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Four-Cylinder Tabletop Engine Is A Work Of Art
Rich Dosdall says he’d never seen a 4-cyl. steam engine in all his years attending shows, auctions, and other events, so he decided to build one of his own design. With his imagination working overtime, the self-trained machinist, model builder, and craftsman built his “one-of-a-kind” work of art on a 32-in. wide by 4-ft. long tabletop platform. The result is a compilation of all original parts assembled into a colorful engineering masterpiece that purrs like a kitten. It’s identified by the hand-painted “Dosdall Engine Co.” nameplate and embossed “DE” letters on the ends of each cylinder housing.
Dosdall’s engineering marvel has four identical cylinders, one on each corner of the platform. Each piston has an elaborate housing and a machined rod connected to a central gear system. Three gears in a pyramid shape are on each side. The bottom two connect to the cylinders, and the top gear of the trio links to a 16-in. diameter flywheel in the center of the platform. He machined authentic oil cups on the top of each shaft and railings on each cylinder with his CNC lathe. Copper tubing runs from the make-believe two-story boiler room to each cylinder. The second story of the boiler room even has a catwalk with brass railings.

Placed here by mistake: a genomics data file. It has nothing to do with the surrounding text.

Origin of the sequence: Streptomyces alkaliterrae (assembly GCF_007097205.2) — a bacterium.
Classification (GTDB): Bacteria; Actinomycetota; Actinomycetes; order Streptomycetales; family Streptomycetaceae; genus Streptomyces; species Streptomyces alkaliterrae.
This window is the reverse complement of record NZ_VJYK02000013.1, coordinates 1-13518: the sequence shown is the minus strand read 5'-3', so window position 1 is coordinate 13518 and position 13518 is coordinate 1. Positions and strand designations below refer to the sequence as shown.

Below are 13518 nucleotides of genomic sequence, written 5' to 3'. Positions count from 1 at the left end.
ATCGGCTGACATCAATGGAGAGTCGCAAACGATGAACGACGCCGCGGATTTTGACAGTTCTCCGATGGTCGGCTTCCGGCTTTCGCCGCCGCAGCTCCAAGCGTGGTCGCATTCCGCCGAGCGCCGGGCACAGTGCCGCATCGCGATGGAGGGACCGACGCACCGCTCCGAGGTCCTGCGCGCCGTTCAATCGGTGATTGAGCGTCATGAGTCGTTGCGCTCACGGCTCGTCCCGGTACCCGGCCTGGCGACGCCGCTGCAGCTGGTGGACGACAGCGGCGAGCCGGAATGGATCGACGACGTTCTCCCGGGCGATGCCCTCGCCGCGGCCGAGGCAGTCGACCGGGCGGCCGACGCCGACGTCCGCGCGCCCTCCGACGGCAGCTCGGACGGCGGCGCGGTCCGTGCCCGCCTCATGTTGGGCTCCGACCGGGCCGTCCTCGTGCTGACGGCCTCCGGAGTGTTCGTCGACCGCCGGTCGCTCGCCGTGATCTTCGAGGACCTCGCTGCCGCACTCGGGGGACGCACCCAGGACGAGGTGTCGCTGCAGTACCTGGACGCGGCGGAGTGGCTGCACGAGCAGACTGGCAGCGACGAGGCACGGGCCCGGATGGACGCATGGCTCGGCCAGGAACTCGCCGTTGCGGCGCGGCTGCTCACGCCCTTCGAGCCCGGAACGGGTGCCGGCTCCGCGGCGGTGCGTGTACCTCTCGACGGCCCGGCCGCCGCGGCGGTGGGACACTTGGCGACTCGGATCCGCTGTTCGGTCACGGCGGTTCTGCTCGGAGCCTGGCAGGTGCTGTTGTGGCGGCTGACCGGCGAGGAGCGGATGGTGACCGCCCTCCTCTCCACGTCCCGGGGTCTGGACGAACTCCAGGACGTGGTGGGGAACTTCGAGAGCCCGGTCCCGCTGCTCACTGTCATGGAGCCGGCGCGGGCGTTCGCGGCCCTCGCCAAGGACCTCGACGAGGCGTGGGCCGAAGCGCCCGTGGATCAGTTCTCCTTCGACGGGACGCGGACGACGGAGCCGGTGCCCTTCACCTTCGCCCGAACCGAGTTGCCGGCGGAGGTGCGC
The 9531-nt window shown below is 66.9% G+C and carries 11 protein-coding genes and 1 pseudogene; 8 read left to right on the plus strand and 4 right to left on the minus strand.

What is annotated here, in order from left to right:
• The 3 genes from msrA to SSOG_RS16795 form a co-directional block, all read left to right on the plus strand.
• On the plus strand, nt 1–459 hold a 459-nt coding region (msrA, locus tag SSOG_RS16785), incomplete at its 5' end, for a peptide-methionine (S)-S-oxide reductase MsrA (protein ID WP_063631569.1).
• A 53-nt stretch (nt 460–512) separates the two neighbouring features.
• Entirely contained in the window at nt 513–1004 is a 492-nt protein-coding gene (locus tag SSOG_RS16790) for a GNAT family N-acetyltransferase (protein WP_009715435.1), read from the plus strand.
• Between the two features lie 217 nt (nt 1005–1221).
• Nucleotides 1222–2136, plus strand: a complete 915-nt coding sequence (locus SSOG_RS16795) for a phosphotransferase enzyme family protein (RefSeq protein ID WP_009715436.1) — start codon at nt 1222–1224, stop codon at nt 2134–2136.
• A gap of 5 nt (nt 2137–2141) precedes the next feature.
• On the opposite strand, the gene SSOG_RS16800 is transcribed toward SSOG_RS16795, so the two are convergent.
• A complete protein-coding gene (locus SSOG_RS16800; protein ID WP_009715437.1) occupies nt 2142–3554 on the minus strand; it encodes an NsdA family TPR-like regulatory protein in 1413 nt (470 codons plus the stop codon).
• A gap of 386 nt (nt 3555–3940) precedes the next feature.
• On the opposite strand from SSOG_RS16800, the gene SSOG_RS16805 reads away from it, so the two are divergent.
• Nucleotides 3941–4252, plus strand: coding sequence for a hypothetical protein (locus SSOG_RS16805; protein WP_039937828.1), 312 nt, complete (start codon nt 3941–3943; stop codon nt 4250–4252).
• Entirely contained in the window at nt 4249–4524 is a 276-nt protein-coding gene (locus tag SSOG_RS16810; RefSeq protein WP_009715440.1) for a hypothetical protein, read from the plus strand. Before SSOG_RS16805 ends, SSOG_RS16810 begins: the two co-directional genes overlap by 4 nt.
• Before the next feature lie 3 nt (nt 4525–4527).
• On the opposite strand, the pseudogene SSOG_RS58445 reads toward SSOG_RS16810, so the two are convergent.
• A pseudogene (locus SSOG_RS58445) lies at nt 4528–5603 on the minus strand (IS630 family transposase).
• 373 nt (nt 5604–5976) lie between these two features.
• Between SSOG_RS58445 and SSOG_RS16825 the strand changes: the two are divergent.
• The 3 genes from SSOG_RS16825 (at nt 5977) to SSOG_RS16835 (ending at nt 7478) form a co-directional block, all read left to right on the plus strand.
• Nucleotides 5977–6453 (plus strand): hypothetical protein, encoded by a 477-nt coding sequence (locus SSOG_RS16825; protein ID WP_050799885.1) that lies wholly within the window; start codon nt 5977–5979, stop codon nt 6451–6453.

Dosdall used all the machining tools in his extensive shop to produce the cylinders, valves, gears, shafts, mounting blocks, pulleys, and the authentic-looking brick smokestack. “First, I made wood patterns for all the parts, then cast them from iron or machined them from steel. The shiny 6-spoked flywheel is like others I’ve made for scale-model steam engines. The bore and stroke of each cylinder is 2 1/2 by 3. Each cylinder has brass lagging to replicate the insulating jacket that keeps actual working steam-powered cylinders hot, so the steam doesn’t condense,” Dosdall says. “I run this engine on about 5 lbs. of compressed air moving through a regulator that controls the piston speed. Air is piped into each cylinder just like steam.” He has the pistons perfectly timed so there’s never a top dead center. They run smoothly and only emit a small puff of air through the exhaust stack at the top of their compression cycle.
“Of all the parts on this project, the 18-in. tall chimney was the most time-consuming,” Dosdall says. “I milled all the 1/8-in. mortar lines with a dividing head then painted each one of those lines with a tiny brush. I could only work on that for about 15 minutes at a time because of the eye strain.”
Always a perfectionist in his work, Dosdall says the project took him a full year to complete, and he’s very satisfied with how it turned out. “It has a little more gear noise than I’d like, which could be remedied with gear lube, but that’d create oil spatter that I’d rather do without.”
Contact: FARM SHOW Followup, Rich Dosdall, Red Wing, Minn. (mailman50@hughes.net).

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2023 - Volume #47, Issue #6